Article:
October 10, 2013

Cloud Rat - Moksha & Bone Sickness - Alone in the Grave

Review by Dean Brown

How many releases have we been accosted by this year that contain some semblance of filler and lose focus because of it? What happened to writing the most vital piece of music you possibly can, where every note counts and not a second of it is wasted? Outside of grindcore, not many bands use brevity as a sonic weapon. This is a shame because there’s nothing better than an album that kicks your back door in, assaults you without reason, and flees in a haze of blood splatter and ruptured organs. Two of the best underground releases of 2013 which may have slipped through the cracks and into the netherworld do just that: Cloud Rat’s Moksha and Alone in the Grave by Bone Sickness.

Artwork by Brian Uhl

Released at the dawn of the New Year, Moksha, Cloud Rat’s second full-length, is a passionate grindcore album which hosts some of the most feral and downright unhinged vocals this side of the much missed Mare – or even Khanate. And as indebted to Pig Destroyer, Converge, Today Is The Day, and the underappreciated screamo bands of the late ‘90s (Clikitat Ikatowi, Orchid, Heroin) as the velocity and venom of tracks like “Inkblot”, “Daunting Daughters” and the Circle Takes The Square-esque blackout of “Vigil” are, Cloud Rat's own individuality spills across 13 songs in less than a half hour. The unexpected grace of the first half of “Infinity Chasm” displays a reluctance to be hanged by grind’s noose, as lilting male and female vocals and washy shoegaze guitars soothe before a hail of blasts and Madison’s corrosive screams scratch the beauty away. Add to this an unexpected cover of the Neil Young classic “The Needle and the Damage Done” – which holds original close then slits its throat – and the piano-led cleanse of the instrumental title-track, and you have one of the most interesting grind bands/albums out there today.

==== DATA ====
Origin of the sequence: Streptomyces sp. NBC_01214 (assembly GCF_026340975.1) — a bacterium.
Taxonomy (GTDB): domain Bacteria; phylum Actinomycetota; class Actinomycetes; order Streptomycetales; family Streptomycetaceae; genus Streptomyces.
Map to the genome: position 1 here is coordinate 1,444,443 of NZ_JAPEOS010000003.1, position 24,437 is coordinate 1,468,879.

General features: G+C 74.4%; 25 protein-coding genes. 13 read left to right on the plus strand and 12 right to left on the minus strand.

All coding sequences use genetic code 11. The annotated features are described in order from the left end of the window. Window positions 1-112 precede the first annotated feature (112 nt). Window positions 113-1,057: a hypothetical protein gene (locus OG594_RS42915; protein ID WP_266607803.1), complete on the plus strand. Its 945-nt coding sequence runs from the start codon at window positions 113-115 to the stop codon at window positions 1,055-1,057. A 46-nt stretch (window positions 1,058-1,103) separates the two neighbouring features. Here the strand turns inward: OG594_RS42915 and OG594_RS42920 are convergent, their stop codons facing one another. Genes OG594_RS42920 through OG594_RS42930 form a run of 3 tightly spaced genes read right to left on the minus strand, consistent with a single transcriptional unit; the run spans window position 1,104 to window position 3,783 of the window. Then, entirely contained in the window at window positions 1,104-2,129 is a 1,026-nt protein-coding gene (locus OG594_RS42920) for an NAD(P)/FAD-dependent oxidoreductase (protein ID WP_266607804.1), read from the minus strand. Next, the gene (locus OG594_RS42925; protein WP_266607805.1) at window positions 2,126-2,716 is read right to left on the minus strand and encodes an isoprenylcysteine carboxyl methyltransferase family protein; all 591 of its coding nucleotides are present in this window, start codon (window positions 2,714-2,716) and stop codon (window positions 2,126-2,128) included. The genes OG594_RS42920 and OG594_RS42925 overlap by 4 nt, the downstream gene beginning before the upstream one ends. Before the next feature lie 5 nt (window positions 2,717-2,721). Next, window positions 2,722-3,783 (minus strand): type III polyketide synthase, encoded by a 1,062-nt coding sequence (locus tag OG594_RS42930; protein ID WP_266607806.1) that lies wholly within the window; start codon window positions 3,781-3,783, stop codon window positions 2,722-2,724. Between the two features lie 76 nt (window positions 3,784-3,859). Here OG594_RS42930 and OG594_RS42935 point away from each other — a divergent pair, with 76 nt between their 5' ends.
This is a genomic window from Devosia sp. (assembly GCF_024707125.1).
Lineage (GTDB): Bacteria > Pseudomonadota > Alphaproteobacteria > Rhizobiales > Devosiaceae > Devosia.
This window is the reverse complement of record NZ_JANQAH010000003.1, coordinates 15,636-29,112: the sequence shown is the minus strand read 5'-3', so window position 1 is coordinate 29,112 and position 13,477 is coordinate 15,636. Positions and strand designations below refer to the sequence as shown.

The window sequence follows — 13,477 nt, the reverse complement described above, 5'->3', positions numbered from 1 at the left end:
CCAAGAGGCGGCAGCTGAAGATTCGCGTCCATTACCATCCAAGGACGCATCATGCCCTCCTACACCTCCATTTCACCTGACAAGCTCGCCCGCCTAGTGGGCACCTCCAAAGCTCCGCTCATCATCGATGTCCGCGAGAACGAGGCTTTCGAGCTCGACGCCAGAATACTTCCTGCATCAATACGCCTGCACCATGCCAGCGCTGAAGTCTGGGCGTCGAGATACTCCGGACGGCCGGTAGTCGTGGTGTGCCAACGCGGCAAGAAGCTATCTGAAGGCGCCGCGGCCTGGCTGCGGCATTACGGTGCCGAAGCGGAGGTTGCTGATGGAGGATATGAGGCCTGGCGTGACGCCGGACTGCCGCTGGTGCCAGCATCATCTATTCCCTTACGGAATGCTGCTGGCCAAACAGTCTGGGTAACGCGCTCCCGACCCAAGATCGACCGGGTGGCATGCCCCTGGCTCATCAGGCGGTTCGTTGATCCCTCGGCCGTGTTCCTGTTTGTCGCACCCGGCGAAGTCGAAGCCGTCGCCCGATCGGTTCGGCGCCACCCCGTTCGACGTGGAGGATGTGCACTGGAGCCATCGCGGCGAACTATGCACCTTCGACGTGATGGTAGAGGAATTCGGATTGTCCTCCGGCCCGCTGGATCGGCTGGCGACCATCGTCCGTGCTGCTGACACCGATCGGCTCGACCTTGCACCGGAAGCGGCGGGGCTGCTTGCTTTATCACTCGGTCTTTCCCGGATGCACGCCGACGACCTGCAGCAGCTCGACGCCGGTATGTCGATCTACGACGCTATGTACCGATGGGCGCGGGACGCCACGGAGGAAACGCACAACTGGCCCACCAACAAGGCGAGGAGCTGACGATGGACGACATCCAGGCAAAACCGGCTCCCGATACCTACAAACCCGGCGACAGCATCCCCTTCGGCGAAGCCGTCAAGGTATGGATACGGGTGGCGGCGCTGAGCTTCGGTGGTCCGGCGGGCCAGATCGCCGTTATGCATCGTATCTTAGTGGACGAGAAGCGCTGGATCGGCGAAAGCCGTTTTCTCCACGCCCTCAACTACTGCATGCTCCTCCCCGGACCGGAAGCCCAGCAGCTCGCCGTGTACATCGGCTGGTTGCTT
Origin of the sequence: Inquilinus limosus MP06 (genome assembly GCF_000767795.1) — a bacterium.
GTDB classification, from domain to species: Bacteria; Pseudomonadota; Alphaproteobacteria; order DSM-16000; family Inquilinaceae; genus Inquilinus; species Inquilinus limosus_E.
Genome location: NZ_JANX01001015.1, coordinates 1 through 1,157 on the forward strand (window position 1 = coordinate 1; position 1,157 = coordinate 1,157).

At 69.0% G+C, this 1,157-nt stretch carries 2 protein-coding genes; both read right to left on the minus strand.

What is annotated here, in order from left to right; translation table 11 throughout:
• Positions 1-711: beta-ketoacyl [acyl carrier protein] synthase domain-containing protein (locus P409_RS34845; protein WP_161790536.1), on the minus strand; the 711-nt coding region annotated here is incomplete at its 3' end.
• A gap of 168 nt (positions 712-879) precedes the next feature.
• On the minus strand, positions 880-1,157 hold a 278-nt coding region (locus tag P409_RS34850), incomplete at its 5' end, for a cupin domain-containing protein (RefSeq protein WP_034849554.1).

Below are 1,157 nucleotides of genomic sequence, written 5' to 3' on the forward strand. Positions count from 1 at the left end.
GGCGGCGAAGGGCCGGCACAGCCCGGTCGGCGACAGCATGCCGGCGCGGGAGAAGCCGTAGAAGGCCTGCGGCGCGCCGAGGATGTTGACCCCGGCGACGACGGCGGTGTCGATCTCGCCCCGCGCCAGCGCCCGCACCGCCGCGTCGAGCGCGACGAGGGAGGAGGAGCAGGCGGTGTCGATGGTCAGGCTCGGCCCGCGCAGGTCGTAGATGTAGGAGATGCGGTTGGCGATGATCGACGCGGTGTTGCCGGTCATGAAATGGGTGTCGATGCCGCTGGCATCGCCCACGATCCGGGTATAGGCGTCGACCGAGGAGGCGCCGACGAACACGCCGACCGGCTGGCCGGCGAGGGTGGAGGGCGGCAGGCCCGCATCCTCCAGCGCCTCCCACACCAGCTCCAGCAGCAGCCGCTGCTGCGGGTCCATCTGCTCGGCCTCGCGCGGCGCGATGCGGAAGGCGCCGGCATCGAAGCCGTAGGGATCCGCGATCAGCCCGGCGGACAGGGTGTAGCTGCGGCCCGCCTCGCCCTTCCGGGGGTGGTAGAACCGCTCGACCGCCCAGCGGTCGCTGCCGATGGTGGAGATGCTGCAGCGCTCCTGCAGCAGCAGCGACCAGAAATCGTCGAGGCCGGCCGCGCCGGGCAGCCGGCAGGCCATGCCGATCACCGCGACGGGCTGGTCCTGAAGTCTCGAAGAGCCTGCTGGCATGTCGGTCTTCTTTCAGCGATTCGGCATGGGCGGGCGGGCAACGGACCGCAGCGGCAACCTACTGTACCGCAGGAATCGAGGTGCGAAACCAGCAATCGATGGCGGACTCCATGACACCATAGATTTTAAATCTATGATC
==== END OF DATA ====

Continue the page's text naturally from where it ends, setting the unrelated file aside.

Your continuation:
[Go to the post to view the Bandcamp player]

Artwork by Hand of Beaver

Taking death metal back to a time when the genre actually sounded like death, Olympia, Washington four-piece Bone Sickness are the real deal. Loose, cavernous death metal most foul, Alone in the Grave reeks of bands like Autopsy at the height of their putrid powers. With a production sound that coagulates the blunt riffs, bone-splitting beats and intestinal growls into 18-minutes of the best death metal out there, the replay value of Alone in the Grave is second to none. Song-writing is the key to the success of this EP: each song is cleverly structured and there are hooks galore sprayed about like blood gushing from a severed aorta. Tempos change from a groovy, doom crawl to a scrappy d-beat let demolition, and like the originators of the genre there is a serrated thrash-edge replete with wailing lead work which runs amok from opener “Submit to Decay” to the Slayer-in-a-sacrophagus feel of “Tied to the Stake”. With artwork from the twisted claw of Chips & Beer magazine’s resident illustrator Hand of Beaver bringing back memories of staring into the abyss of Morbid Angel’s Altars of Madness, this EP, released by 20 Buck Spin in April, is an essential package for lovers of the beastliest genre in metal in all its early gore and glory.

[Go to the post to view the Bandcamp player]

  1. To answer the question at the top of the review(s): damn near all of them.

    I've been a vocal fan of Vhol's S/T debut, but even that has a filler track ("Illuminate").

    It doesn't help that most of what I've heard has either been disappointing (i.e. less awesome than expected), mediocre (no expectation, but didn't excite me), or downright crap. 2013 has been a rough year for me personally, so I'm sure that factors into my negative nancy attitude toward much of the music I've heard since April.

    I'll hedge on the above just a bit by saying that while I haven't enjoyed everything I've heard in 2013, none of it is as bad (or foolhardy) as an album like "Lulu" or "Illud Divinum Insanus".

    1. When I'm feeling down I seek solace in metal. Some of it empowers me, some of it makes me realize that others have it worse than me, a lot simply helps me escape a little.